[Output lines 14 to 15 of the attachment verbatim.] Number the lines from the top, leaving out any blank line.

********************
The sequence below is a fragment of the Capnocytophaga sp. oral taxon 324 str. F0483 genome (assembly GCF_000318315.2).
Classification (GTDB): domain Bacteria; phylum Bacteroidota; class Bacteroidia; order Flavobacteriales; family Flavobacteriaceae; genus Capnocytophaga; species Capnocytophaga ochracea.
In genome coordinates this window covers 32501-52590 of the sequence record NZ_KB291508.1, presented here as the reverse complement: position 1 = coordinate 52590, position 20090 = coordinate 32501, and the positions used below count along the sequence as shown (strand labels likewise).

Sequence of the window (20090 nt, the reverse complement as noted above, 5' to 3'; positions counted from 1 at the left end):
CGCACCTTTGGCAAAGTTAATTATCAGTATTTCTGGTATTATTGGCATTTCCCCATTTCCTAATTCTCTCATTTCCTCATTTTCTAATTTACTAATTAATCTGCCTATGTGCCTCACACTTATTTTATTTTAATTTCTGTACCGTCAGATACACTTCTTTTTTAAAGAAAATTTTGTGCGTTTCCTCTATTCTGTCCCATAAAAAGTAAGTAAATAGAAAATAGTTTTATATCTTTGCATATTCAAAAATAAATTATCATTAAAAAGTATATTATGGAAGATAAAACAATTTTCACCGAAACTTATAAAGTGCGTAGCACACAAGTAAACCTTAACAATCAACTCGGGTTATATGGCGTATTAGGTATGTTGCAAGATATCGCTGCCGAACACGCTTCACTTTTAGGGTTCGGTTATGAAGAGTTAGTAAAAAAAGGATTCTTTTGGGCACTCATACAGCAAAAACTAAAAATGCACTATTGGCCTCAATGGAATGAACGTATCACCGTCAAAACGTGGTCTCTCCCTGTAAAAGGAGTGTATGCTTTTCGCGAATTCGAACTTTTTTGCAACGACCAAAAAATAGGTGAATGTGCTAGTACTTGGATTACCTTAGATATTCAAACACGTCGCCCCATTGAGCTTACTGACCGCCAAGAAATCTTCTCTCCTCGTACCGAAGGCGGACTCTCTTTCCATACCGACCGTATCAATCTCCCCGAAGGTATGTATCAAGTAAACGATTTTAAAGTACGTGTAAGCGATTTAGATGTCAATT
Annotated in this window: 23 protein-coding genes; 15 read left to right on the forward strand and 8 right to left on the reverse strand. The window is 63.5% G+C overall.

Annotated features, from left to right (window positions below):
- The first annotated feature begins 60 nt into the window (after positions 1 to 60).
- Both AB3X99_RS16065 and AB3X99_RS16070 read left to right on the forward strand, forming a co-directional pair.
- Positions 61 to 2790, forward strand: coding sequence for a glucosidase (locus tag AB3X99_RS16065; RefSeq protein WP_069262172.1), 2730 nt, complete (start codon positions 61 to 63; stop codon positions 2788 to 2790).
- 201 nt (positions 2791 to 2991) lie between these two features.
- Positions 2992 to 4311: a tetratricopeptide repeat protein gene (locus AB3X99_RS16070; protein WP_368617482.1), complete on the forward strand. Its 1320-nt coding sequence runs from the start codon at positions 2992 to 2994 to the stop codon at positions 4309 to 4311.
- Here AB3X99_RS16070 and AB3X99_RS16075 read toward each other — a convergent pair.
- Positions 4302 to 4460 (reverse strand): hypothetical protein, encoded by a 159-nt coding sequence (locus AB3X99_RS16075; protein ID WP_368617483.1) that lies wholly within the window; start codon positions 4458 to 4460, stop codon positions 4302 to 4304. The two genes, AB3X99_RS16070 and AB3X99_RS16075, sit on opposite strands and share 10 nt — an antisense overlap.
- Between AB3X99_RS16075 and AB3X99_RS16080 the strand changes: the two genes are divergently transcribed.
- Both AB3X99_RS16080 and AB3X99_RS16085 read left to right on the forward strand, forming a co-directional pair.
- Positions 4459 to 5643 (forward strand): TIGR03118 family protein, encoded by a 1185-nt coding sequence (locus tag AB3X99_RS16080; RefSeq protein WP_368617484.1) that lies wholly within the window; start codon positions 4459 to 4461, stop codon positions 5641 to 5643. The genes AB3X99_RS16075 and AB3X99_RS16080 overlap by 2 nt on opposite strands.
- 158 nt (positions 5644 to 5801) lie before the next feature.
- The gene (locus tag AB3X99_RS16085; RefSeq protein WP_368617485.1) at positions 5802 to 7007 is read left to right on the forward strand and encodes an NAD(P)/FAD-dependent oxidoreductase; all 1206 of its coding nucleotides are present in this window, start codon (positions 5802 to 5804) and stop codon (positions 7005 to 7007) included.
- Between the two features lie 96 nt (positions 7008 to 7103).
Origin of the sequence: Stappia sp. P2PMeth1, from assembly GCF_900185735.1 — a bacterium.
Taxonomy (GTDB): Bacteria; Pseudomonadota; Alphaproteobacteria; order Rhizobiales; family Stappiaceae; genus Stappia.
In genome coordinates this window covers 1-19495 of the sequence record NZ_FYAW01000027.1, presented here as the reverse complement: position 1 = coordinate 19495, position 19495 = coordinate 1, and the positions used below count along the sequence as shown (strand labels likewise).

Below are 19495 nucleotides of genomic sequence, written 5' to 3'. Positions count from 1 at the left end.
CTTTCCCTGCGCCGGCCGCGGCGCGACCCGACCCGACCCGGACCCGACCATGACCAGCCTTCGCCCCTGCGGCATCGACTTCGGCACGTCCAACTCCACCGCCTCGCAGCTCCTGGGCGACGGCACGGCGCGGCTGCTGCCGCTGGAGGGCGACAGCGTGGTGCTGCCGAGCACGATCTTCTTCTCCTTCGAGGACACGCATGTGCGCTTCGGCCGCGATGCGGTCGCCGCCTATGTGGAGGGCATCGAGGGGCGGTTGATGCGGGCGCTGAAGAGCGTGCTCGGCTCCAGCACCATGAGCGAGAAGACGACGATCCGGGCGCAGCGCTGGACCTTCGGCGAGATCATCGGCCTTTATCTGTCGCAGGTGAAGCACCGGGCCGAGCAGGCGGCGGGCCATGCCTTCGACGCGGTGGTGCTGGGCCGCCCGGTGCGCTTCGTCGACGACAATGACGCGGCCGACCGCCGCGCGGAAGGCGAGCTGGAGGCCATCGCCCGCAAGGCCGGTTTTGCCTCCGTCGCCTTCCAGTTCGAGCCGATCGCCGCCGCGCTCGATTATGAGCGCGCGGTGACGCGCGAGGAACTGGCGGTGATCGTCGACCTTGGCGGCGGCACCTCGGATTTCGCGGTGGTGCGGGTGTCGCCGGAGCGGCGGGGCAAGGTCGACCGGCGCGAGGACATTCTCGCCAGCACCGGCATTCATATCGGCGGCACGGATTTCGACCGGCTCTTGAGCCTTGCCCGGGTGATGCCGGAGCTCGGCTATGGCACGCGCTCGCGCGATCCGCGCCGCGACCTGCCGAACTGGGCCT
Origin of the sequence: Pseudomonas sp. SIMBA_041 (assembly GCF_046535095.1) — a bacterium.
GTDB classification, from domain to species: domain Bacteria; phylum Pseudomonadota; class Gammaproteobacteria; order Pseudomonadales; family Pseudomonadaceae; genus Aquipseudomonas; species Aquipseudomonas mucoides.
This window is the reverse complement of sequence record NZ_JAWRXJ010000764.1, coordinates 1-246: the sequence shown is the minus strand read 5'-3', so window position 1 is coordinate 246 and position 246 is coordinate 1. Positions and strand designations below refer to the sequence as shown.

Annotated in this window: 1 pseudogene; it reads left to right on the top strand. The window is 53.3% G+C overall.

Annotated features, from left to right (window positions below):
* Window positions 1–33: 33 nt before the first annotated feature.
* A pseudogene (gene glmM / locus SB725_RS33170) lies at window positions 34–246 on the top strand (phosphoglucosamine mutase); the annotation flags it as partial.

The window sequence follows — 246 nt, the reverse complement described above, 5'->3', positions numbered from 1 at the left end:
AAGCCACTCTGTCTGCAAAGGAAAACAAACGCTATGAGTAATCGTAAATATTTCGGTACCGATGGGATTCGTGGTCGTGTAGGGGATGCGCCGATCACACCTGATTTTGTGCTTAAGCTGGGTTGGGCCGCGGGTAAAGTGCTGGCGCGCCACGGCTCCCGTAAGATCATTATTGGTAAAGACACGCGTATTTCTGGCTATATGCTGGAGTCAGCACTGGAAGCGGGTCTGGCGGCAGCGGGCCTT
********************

- Positions 4302 to 4460 (reverse strand): hypothetical protein, encoded by a 159-nt coding sequence (locus AB3X99_RS16075; protein ID WP_368617483.1) that lies wholly within the window; start codon positions 4458 to 4460, stop codon positions 4302 to 4304. The two genes, AB3X99_RS16070 and AB3X99_RS16075, sit on opposite strands and share 10 nt — an antisense overlap.
- Between AB3X99_RS16075 and AB3X99_RS16080 the strand changes: the two genes are divergently transcribed.